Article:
Stretching a canvas is a skill that was once a fundamental part of art education, but as the cost of ready-made stretched canvases has decreased, the value of this skill has also decreased. In the past, many artists stretched their own canvases, using materials like Rabbit skin glue to prepare the surface. Today, there are Gesso primers that serve the same purpose, eliminating the need for the use of animals.
The first step in stretching a canvas is to create a stable frame support, known as a stretcher frame. Professional framers typically use sturdy wood moldings for this purpose. The frame should be strong enough to support the weight and tension of even the largest canvases, and may require additional cross bars for added rigidity. The finished canvas should sit flush against the wall without any bending or distortion.
Before stretching the canvas, it’s important to test its flexibility. If the canvas is stiff due to a thick layer of impasto paint, it may be prone to cracking, especially if the paint is not fully dry. The framer should also take into account the size and shape of the image, ensuring that it will fit onto the chosen shape of the stretcher frame without wrapping around the edges.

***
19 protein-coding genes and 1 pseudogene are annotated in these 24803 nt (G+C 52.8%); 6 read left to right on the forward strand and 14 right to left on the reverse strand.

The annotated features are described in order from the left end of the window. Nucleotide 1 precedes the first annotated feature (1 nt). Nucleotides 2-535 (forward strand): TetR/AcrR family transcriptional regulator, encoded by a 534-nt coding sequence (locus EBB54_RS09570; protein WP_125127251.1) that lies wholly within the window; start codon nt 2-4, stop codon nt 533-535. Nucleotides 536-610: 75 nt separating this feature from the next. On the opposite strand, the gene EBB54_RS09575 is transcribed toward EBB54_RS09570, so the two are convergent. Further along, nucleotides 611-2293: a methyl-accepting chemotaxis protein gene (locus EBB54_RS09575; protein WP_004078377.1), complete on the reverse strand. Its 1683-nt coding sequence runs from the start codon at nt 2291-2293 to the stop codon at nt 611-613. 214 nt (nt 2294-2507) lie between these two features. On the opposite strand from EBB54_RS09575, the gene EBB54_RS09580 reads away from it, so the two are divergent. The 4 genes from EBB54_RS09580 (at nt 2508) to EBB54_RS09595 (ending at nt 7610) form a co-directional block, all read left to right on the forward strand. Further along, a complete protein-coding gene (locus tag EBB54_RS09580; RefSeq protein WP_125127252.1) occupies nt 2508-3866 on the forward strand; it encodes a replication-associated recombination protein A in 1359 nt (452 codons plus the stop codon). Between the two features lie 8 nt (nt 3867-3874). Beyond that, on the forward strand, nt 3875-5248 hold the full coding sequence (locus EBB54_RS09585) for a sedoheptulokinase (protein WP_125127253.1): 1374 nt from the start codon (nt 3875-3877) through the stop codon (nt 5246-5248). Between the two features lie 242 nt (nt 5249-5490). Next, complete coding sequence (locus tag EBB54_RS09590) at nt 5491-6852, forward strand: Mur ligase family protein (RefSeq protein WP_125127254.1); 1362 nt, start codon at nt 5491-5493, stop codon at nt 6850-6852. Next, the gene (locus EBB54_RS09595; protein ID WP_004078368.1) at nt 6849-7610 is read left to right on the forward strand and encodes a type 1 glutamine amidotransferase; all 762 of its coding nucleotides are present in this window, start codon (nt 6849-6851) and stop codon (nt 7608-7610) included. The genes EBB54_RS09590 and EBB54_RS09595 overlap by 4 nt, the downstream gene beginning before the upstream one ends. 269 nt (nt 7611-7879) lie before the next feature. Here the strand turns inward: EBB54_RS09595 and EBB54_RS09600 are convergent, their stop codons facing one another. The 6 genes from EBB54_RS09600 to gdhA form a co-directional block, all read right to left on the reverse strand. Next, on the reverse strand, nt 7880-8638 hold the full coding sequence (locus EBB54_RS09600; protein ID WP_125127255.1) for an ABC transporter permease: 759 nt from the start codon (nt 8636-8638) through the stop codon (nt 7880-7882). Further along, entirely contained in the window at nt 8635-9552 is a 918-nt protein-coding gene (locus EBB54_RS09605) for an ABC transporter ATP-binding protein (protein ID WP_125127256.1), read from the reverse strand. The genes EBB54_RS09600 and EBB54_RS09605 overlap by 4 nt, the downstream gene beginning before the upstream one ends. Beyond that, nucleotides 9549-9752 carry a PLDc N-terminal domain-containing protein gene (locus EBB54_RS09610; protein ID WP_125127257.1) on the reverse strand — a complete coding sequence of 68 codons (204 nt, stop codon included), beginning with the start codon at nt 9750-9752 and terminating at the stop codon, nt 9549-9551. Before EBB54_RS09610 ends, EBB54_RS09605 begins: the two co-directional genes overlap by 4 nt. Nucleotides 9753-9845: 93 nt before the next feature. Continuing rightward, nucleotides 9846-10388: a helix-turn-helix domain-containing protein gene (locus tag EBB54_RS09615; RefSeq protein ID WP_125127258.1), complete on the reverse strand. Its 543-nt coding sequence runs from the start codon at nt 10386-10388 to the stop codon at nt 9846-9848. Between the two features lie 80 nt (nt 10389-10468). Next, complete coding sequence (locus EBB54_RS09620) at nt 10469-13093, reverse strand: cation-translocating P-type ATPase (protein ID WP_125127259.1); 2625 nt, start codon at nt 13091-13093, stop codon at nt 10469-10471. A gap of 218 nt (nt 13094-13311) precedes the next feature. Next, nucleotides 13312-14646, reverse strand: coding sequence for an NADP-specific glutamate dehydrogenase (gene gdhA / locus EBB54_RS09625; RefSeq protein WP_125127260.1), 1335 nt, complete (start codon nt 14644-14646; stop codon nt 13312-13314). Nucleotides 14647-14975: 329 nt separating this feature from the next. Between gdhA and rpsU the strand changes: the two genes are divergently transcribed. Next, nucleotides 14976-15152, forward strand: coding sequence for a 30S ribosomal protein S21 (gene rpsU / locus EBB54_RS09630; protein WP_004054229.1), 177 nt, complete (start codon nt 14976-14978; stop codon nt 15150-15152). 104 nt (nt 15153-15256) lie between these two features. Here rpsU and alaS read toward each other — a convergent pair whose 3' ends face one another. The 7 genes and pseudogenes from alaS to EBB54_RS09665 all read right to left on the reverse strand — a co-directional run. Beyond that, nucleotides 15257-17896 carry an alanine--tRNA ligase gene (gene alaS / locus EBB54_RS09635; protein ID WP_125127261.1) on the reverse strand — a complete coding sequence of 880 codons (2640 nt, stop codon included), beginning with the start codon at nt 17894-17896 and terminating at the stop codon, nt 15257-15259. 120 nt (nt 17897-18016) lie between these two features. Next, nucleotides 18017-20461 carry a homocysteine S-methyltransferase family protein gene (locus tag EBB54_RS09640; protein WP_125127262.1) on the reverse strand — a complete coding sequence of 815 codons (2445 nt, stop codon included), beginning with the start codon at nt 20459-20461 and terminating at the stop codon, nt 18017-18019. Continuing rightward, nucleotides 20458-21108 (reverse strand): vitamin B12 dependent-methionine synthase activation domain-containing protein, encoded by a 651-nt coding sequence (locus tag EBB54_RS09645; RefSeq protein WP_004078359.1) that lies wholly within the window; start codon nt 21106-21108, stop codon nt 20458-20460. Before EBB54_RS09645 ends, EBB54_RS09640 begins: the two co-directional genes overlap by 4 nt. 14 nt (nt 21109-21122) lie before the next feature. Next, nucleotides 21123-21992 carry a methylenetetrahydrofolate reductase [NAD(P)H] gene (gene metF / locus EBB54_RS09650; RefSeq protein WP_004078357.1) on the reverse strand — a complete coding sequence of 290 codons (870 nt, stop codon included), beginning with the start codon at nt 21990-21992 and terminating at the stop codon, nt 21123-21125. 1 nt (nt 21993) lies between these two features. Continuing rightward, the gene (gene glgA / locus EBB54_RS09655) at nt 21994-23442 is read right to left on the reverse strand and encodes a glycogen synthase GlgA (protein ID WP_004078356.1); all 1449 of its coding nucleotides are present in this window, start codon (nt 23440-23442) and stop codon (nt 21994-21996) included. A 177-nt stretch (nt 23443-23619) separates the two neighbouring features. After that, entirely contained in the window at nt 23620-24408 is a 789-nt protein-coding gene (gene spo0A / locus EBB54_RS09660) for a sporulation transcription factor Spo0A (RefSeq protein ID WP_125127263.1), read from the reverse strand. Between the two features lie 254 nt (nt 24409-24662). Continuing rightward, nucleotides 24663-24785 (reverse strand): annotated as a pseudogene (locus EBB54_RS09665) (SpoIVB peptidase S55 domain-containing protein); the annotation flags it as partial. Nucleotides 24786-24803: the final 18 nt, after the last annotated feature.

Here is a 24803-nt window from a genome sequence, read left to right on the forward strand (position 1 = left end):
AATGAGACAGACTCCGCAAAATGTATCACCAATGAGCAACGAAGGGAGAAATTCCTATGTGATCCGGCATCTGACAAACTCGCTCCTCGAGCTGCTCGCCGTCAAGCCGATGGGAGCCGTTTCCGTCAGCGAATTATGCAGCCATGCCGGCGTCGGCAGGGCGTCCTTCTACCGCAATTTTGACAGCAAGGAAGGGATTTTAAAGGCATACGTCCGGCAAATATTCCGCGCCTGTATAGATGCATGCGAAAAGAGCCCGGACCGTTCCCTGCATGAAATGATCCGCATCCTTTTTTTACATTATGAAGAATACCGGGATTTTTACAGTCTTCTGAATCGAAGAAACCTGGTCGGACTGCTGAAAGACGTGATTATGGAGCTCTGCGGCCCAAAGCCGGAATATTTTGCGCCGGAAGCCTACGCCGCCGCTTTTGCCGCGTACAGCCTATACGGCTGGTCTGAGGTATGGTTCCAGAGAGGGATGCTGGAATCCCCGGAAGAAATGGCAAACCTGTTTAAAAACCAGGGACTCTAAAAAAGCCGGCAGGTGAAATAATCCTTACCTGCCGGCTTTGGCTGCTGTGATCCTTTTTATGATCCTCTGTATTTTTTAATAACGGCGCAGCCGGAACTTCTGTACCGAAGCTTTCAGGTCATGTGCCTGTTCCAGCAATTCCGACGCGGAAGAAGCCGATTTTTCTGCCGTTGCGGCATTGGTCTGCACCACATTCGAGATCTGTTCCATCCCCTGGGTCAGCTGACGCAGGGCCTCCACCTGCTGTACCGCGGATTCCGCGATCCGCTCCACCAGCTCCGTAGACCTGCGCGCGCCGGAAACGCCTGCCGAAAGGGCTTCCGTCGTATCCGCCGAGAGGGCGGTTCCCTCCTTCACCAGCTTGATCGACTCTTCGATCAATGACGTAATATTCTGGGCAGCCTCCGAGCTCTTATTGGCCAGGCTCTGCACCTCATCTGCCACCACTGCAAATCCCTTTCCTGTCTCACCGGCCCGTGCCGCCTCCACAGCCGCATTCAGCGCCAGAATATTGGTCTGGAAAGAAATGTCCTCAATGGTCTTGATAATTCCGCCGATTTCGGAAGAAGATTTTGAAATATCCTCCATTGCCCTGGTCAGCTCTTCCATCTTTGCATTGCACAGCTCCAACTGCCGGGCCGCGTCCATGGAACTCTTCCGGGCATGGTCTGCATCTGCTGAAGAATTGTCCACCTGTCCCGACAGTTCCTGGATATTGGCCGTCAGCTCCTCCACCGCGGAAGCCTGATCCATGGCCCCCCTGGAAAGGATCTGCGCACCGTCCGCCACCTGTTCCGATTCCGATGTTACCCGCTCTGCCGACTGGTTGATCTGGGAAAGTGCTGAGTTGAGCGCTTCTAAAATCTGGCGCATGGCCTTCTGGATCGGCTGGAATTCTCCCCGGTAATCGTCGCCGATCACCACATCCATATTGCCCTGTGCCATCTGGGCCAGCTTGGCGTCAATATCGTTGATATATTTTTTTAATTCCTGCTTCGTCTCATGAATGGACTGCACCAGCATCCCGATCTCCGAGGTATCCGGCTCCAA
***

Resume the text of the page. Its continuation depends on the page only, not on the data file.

The framer should then measure the canvas, taking into account any “give” in the material, and mark the size of the image. It’s important to check that the edges of the image are parallel, and to use the shortest measurement as a starting point. The framer should also consider the client’s preferences, as they may want the image to wrap around the edges of the frame.
In conclusion, stretching a canvas is an art form that involves creating a stable frame support and measuring the canvas, taking into account the flexibility and size of the image. This skill may not be as widely used as it once was, but it still plays an important role in preserving and displaying artwork. Today, one can also use Gesso primers that do the same job as Rabbit skin glue without putting rabbits through such an ordeal.